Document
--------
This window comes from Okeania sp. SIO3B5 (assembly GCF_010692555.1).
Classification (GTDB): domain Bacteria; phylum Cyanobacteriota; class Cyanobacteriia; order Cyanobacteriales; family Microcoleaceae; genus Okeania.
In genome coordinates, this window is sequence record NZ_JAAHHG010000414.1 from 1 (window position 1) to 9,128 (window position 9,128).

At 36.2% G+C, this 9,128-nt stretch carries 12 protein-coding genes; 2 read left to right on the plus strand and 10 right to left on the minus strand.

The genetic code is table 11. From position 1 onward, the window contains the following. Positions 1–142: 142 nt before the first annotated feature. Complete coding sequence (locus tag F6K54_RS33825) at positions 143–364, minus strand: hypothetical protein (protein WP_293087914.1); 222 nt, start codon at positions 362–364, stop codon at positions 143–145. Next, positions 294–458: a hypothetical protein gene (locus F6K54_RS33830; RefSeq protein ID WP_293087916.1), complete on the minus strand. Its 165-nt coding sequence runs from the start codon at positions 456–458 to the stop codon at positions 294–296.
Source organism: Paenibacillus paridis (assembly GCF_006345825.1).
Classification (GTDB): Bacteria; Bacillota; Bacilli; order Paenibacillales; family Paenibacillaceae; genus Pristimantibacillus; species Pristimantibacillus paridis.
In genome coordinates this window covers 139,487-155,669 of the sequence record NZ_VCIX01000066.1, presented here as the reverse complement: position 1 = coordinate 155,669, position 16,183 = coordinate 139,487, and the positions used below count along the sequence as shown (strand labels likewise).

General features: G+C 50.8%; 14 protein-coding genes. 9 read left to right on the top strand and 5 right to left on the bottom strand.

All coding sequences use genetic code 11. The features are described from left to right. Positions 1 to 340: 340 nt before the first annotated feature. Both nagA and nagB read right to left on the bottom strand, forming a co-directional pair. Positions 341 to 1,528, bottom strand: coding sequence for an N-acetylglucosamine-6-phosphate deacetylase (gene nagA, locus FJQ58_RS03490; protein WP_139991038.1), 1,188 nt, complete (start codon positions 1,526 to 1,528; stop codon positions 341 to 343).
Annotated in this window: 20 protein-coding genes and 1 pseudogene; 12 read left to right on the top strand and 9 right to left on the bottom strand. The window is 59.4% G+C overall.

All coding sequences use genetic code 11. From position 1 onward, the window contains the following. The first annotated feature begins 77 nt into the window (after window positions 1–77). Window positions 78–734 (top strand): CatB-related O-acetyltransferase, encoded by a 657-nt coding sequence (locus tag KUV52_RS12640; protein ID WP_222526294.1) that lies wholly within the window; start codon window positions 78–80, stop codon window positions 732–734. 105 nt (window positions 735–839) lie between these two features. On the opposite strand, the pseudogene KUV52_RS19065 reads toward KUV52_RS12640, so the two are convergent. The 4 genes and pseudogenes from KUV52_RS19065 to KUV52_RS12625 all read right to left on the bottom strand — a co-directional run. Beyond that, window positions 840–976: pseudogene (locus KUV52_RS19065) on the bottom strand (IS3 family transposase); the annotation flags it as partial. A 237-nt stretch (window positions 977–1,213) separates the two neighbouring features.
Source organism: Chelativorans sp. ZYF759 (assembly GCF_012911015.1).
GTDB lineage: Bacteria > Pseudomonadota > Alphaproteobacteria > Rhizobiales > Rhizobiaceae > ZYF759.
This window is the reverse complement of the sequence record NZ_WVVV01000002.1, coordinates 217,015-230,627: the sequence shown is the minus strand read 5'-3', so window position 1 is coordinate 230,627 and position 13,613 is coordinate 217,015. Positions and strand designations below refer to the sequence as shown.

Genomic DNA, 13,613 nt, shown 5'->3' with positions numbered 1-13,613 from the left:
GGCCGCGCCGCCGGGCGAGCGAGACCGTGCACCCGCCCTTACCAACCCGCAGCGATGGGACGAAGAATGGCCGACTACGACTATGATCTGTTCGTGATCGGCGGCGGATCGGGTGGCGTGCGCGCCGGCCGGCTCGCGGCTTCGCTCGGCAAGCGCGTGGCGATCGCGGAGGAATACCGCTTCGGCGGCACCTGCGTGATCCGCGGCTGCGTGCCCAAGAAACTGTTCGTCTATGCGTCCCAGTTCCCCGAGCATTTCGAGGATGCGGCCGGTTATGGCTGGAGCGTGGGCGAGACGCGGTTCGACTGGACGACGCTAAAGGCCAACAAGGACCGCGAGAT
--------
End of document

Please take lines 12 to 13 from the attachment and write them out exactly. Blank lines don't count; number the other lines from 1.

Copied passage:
All coding sequences use genetic code 11. From position 1 onward, the window contains the following. The first annotated feature begins 77 nt into the window (after window positions 1–77). Window positions 78–734 (top strand): CatB-related O-acetyltransferase, encoded by a 657-nt coding sequence (locus tag KUV52_RS12640; protein ID WP_222526294.1) that lies wholly within the window; start codon window positions 78–80, stop codon window positions 732–734. 105 nt (window positions 735–839) lie between these two features. On the opposite strand, the pseudogene KUV52_RS19065 reads toward KUV52_RS12640, so the two are convergent. The 4 genes and pseudogenes from KUV52_RS19065 to KUV52_RS12625 all read right to left on the bottom strand — a co-directional run. Beyond that, window positions 840–976: pseudogene (locus KUV52_RS19065) on the bottom strand (IS3 family transposase); the annotation flags it as partial. A 237-nt stretch (window positions 977–1,213) separates the two neighbouring features.
Source organism: Chelativorans sp. ZYF759 (assembly GCF_012911015.1).